MST3K is BACK, baby! And this time it’s creating its own streaming platform! Once again, we have Kickstarter to thank for bringing us more movie riffing. On Wednesday April 7, Mystery Science Theater 3000 creator Joel Hodgson launched a new Kickstarter campaign to bring the show back again on a custom streaming platform if they could reach $2,000,000 raised in 30 days.
Only 36 hours later, the goal had been met.
Which means that we’ll be getting at least 3 new episodes with the current cast in 2022! Also, we’ll be getting a Gizmoplex!
Let us begin at the ending, where I tell you that the final page of this book is one of the most beautiful things I have ever read.
I’m not going to quote it here, because spoilers, but I want you to come into this essay knowing that if you read this book, and I hope you do, the ending will most likely make you cry, both because of the content and the sheer gorgeous writing. Téa Obreht’s Inland, a follow-up to her instant-classic The Tiger’s Wife, is a haunted Western. A frontier ghost story, it focuses on the kinds of people who don’t often get to star in tales of the Old West. It’s a funny, weird book, that has often, over the last few weeks, jumped into the front of my brain and demanded attention.
Birds of Paradise has two books wrestling within it. One is completely successful, while the other has moments of brilliance, but also a few more problems. Oliver K. Langmead has written a swooping, poetic novel that meditates on ecology and human’s responsibility to our home, that is also, at times, a bumpy road novel. Birds of Paradise gives us breathtaking passages about love, and heartfelt descriptions of natural beauty, and wraps them up in a battle between nigh-immortal beings, and grasping, grubby humans.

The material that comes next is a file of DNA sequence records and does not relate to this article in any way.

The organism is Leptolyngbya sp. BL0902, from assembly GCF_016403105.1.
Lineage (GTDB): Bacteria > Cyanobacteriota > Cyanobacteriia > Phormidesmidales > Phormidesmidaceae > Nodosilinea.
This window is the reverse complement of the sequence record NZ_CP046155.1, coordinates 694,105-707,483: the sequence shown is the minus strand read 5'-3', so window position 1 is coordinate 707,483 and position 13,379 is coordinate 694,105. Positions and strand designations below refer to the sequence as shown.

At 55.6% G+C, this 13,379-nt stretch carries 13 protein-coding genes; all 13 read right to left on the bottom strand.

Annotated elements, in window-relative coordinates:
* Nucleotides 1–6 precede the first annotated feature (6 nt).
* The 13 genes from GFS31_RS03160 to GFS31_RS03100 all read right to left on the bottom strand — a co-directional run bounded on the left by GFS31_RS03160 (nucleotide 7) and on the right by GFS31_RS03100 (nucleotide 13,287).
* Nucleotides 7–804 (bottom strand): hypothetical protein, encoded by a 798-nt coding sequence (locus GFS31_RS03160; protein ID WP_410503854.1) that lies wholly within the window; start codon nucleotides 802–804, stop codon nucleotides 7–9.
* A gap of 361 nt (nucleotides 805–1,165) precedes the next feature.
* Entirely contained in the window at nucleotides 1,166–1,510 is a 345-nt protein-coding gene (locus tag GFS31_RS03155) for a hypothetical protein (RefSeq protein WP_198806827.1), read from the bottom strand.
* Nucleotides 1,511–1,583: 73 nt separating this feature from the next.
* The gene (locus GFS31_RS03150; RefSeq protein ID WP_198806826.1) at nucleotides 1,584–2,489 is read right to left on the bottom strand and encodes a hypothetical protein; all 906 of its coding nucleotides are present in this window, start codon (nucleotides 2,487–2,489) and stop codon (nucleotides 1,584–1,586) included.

Speculative fiction is uniquely equipped to tell stories about grief. With science fiction there’s a whole arsenal of clones, robots, and time travel that can allow mourners to confront their lost loved ones. In fantasy it’s easy to blur the lines between life and death and visit the dead. And obviously horror’s whole deal, from Frankenstein to ghost stories to zombie apocalypses, is about what happens when we confront death.
Thanks to WandaVision, I’ve been thinking about this a lot lately.
If you like horror, Silent Hill, religious conspiracies, or love triangles, you should probably watch 30 Coins. If you enjoy yelling “WHAT???” and “ARE YOU KIDDING ME???” and “WHAT THE HELL IS THAT THING???” at your TV, you should definitely watch 30 Coins. And if you think that what Catholicism really needs is more human/spider hybrid monsters, I have fabulous news for you. Also a lot of questions.
The show’s 8-episode arc just wrapped up on HBOMax, after running on HBO Europe earlier in the winter. The overall arc is an excellent work of religious horror, but where the show truly shines is in committing to different types of horror in each episode, and it gives us everything from spooky ouija sessions to mirrors that might actually be inter-dimensional portals, to possessed revenants, but somehow director/writer Álex de la Iglesia and co-writer Jorge Guerricaechevarría make all of these elements tie into the overall conspiracy plot.